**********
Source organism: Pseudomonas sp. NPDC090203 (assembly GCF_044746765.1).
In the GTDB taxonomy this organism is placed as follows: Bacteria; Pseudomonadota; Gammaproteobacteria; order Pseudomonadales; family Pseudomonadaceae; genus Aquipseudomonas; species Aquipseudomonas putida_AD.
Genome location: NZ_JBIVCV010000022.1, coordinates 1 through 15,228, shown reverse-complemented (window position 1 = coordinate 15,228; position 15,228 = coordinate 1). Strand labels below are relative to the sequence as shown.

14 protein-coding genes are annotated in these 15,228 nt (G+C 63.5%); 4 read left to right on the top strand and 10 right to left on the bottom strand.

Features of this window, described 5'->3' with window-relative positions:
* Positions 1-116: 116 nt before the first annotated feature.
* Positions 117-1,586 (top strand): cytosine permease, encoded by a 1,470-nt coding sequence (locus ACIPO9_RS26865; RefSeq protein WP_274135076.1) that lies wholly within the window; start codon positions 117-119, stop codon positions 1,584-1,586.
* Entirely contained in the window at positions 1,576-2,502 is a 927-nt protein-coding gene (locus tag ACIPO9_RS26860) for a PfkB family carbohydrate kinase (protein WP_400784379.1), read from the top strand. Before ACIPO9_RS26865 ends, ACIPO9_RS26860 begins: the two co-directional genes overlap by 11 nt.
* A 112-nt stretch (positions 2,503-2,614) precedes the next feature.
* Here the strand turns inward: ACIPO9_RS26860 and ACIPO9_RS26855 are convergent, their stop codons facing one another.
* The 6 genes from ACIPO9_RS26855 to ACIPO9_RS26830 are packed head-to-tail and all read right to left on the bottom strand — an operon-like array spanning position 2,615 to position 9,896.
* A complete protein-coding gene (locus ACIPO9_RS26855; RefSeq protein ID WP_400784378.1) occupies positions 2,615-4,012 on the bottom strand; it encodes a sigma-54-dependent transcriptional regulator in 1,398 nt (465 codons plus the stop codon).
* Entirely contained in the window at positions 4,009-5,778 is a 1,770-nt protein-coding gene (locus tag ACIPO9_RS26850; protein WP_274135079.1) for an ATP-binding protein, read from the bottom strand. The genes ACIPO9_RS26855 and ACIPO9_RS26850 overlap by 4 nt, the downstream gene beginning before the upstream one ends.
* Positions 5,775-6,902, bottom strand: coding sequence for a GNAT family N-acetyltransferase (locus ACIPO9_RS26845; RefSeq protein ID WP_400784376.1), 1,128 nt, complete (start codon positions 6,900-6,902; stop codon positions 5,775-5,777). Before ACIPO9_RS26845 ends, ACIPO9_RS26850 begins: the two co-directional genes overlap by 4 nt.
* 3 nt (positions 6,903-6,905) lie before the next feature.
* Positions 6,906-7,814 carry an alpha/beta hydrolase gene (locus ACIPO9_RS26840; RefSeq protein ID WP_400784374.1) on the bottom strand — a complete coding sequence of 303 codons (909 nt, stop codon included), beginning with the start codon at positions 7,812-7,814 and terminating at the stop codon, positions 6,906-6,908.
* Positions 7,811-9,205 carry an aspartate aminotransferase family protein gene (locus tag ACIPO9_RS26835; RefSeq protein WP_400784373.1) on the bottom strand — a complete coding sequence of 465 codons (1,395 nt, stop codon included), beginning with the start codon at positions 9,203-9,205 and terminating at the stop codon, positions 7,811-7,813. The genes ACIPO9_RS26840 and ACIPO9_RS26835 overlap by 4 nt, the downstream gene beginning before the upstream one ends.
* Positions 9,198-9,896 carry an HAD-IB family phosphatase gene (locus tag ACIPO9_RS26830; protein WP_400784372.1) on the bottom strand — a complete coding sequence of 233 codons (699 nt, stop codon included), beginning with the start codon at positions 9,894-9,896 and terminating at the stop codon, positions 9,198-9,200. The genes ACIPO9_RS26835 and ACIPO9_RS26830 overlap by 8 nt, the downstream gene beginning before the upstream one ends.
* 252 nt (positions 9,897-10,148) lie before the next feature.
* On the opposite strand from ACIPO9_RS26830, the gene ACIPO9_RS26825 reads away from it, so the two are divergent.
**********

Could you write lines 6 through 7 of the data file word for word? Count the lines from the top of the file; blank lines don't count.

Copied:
* Positions 1-116: 116 nt before the first annotated feature.
* Positions 117-1,586 (top strand): cytosine permease, encoded by a 1,470-nt coding sequence (locus ACIPO9_RS26865; RefSeq protein WP_274135076.1) that lies wholly within the window; start codon positions 117-119, stop codon positions 1,584-1,586.